The Lost AD&D (2E) Classes

One of the problematic design decisions that went into AD&D 2nd Edition was the loss of the Monk. It was admittedly a problematic class in 1E, pitifully weak at 1st level but quite powerful later on, and it was, as we say, not quite as thoroughly baked as most of the rest of the classes.

However, the far less playable Bard was not only retained in 2E despite being clearly optional in 1E, it turned into a quite serviceable and useful class. The Assassin, it is commonly assumed, was omitted as part of the effort to made D&D less controversial — an effort which cost us demons and devils as well, at least for a while. I surmise, then, that leaving the Monk out was left over from Gary Gygax’s aborted plan for a second edition, wherein monks and other Asian-inspired character classes (like those from Oriental Adventures) would be shunted into their own book.

This seemed at the time to perfectly reasonable on the face of it. D&D was considered, for a long time and by a lot of people, to be a fairly generic fantasy in a lot of ways, despite its reliance on, for example, the relatively arcane (har, har) Jack Vance’s tales of the Dying Earth for inspiration for its magic system. As time’s gone on, though, and we have seen more different types of fantasies, particularly those varying from the old standards of Tolkien, Moorcock, Anderson and Howard, and as Vancian magic has become more and more an outlier, it’s become increasingly clear that D&D is in no way generic in any sense. It represents, in fact, a very specific type of fantasy, one inspired by the above-mentioned masters but also deveoping its own tropes and conventions… and even, in time, exerting some influence of its own on fantasy outside itself.

The Assassin was another problematic class. What the “assassination table” actually meant at the table was hotly debated at one point. Personally I would, in retrospect, treat it as a way of resolving assassinations which happen more or less entirely off-camera. There was no real infrastructure, much less mechanics, for handling the Assassin’s work leading up to an assassination: the casing of the target until his moves were predictable, the study of his defenses of guards, the acquisition of untraceable weapons, and so on. (Gygax’s Assassin is undoubtedly inspired by Leiber, but for an excellent depiction of this kind of thing in a fantasy context, by the way, see Steven Brust’s Jhereg.)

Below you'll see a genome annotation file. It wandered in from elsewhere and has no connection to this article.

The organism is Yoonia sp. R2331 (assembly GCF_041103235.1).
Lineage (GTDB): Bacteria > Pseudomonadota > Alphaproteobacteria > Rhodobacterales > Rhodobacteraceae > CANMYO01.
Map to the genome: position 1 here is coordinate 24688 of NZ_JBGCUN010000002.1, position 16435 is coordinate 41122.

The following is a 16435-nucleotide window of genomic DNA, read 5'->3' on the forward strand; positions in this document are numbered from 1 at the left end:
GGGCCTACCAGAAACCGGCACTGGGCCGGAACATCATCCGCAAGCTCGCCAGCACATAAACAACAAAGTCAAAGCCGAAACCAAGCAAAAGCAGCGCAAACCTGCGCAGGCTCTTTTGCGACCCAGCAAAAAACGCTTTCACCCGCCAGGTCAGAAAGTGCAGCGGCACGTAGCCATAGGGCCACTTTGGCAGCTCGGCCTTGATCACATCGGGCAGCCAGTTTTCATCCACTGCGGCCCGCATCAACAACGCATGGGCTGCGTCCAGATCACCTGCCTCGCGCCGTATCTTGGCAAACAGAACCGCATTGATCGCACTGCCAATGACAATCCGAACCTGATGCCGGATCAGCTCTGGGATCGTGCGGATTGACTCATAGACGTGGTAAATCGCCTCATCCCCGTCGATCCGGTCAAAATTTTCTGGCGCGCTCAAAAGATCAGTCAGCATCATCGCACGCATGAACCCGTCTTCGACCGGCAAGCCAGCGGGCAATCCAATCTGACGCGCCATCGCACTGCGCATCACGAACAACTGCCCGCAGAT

D&D’s Third Edition understood that these two classes were an indispensable part of the D&D mythos, and included both; the Monk as a class in its own right, and the less obviously Assassin as a prestige class. And it included a revision of the fan-favorite Barbarian from Unearthed Arcana, although the other creations from that volume, the Cavalier and Thief-Acrobat, didn’t make the cut… I suspect because no one really knew what to do with them or had a reason they should be in the game and distinct from the other classes.

There is probably room for specialist Magic-Users along the lines of the Illusionist, although the precedent for such is far less clear, though not nonexistent. But there’s three “missing” classes that have been part of the mainstream of D&D for good chunks of its life, but which are missing from some editions. Classes, I would say, that any self-respecting clone ought to make provisions for. Or any upcoming new edition, if it’s trying to be a unifying revision that brings everyone back together into the same game system again. You’d include the Bard and Illusionist, too, for completeness. That’d be a nice class selection.

An Epic Year For Dungeons & Dragons

2012 is shaping up to be a fairly big year for Dungeons & Dragons, so far — both online and on the tabletop.

First off, we have the news that a fifth edition of the game is in development. This surprised no one — the writing was on the wall when Monte Cook was brought back aboard as a “special consultant” — but it’s gotten a lot of very high-profile attention from places like the New York Times and Forbes.